Thirty Years War Essay

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Lesson 4

Should the Thirty years War be considered a religious war? Why or why not? Trace the war in detail from 1618–1648 covering all the major events.
More deaths have occurred over the years from Religious wars then from any other event. Whether it may be from gang violence to diseases, the death toll for Religious wars tops it all. The Thirty years War, which was from 1618 til 1648 (oddly enough 30 years) throughout the history of Europe, this has still been the most destructive conflict. The war was primarily fought in current Germany, however, it would spill into other countries periodically. There was no single act that caused the violence. The war was basically and primarily a result of the religious conflict that was fought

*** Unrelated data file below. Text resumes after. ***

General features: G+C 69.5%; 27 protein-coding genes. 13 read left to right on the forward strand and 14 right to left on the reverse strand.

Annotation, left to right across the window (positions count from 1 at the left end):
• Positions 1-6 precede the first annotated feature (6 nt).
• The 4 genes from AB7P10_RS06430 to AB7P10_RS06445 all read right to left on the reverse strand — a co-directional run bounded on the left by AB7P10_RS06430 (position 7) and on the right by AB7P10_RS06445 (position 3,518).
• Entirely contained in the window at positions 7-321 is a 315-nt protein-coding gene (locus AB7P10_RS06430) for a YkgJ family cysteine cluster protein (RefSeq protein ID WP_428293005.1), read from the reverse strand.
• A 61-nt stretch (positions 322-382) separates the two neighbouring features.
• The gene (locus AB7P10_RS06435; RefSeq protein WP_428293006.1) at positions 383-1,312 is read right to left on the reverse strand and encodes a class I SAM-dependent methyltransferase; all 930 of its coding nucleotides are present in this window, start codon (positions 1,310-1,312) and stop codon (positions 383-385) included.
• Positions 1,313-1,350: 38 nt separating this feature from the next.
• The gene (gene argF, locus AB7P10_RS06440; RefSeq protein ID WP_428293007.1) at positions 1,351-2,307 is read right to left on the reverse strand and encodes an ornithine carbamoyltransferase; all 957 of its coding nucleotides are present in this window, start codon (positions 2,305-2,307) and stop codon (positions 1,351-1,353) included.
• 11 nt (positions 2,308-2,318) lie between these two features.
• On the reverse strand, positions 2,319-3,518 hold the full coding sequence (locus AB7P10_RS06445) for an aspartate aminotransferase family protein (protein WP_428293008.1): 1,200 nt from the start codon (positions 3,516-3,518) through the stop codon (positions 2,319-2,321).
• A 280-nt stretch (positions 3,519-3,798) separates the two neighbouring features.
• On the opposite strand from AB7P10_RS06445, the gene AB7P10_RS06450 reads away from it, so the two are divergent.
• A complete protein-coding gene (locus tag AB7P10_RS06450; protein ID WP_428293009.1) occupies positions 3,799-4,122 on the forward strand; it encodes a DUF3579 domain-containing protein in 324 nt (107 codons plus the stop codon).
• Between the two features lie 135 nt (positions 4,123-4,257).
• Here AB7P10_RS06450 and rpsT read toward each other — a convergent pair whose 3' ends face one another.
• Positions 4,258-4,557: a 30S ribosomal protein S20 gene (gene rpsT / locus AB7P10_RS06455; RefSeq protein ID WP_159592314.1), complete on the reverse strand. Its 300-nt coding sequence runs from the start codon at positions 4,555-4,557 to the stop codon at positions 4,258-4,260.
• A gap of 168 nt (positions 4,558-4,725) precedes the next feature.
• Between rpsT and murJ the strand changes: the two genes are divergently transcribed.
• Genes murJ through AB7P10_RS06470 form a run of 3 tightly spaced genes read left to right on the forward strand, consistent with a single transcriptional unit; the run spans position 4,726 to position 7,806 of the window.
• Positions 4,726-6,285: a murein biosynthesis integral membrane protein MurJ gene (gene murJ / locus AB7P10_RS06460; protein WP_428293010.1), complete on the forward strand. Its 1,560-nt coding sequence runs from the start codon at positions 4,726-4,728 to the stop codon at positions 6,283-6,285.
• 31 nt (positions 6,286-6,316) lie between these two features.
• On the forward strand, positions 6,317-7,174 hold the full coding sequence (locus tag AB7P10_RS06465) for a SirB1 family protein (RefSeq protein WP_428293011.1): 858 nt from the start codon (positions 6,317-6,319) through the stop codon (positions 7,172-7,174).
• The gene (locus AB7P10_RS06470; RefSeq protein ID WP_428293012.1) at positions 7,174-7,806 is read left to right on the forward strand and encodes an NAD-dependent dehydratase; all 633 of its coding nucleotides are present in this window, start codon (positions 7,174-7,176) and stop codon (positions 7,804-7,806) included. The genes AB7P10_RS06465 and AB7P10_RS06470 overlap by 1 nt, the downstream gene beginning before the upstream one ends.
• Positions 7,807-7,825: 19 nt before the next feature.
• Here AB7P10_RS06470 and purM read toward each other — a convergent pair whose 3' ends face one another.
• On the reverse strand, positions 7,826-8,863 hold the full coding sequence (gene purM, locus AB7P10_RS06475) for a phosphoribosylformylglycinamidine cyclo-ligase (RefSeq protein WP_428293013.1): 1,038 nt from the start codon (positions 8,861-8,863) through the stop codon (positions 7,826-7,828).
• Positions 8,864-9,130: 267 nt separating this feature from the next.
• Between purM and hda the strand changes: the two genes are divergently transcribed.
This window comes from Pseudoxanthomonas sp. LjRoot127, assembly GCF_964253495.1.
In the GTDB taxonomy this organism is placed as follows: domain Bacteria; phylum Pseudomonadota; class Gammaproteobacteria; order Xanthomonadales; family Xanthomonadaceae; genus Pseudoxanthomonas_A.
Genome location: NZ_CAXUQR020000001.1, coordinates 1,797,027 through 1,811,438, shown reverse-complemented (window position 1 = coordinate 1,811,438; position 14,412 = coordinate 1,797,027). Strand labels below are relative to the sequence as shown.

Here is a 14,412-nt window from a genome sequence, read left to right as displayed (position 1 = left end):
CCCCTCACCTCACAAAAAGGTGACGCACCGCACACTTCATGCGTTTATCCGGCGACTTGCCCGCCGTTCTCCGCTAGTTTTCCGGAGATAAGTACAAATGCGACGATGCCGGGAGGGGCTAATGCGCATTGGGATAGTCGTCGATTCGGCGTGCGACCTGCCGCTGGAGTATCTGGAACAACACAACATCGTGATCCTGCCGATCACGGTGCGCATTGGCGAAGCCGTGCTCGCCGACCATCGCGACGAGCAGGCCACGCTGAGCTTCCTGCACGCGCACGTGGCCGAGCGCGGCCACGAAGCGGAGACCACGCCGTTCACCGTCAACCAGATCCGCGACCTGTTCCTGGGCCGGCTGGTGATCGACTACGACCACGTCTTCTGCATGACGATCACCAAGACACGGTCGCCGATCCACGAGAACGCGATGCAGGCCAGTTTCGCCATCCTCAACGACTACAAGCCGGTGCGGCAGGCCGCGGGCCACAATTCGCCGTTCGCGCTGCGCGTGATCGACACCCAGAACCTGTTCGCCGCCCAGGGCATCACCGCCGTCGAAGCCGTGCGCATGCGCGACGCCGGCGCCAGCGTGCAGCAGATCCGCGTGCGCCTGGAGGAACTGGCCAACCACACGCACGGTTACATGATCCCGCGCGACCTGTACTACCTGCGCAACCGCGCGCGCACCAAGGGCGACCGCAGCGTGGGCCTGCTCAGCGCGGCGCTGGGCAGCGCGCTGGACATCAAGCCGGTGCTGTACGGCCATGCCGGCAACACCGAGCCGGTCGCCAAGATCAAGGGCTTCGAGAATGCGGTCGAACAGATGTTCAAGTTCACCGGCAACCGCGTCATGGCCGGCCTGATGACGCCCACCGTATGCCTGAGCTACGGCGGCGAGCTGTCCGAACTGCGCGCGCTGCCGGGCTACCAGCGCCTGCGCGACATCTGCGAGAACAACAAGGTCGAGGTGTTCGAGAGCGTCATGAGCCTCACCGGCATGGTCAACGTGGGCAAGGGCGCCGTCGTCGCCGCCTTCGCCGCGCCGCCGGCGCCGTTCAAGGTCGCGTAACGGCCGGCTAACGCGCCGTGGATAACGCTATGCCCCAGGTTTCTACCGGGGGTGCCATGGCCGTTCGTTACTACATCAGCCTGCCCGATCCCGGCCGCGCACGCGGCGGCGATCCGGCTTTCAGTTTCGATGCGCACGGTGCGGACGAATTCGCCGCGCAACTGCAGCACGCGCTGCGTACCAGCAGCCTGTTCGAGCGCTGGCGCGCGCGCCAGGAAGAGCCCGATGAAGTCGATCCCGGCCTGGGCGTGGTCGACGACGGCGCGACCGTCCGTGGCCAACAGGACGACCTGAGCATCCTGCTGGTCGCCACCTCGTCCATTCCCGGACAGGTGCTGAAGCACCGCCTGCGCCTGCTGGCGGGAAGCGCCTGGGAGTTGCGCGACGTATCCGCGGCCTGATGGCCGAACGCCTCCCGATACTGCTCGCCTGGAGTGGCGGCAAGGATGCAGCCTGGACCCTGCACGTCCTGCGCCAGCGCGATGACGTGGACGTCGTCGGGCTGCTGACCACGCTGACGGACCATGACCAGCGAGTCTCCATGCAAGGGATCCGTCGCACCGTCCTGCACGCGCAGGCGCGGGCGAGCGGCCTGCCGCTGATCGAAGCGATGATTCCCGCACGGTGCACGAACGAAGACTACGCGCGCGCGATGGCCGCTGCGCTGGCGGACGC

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The multiple victories of the emporer would endanger the independence of the German princes, while this was happening the Hapsburg power would cause a great concern for the French Bourbon. The new Protestant leader would become King Gustavus Adolphus of Sweden. In 1630, the Swedish moved into Germany. Later, France and Sweden would sign an alliance, and France had entered the war against the Hapsburgs. The Thirty Years' War had originally begun as a German conflict over some religious issues. The conflict now became a more border European war, fought mainly over political issues, as Catholic France and Protestant Sweden joined forces against the Catholic Hapsburgs. During the early stages of the conflict, the Swedes won several notable victories. Emperor Ferdinand II called on Wallenstein to form a new army. In November 1632, at the Battle of Lutzen, the Swedes defeated Wallenstein, however Gustavus Adolphus was killed during the fight. When Wallenstein entered into a secret negotiation with Sweden and France, he would be assassinated a few days later. The emperor's army decisively defeated the Swedes at Nordlingen in southern Germany. The deaths of both Gustavus Adolphus and Wallenstein, together with the exhaustion of both the Holy Roman emperor and the German Protestant princes, brought an end to the Swedish period of the war. The Treaty of Prague in 1635 strengthened the Hapsburgs and considerably weakened the power of the German

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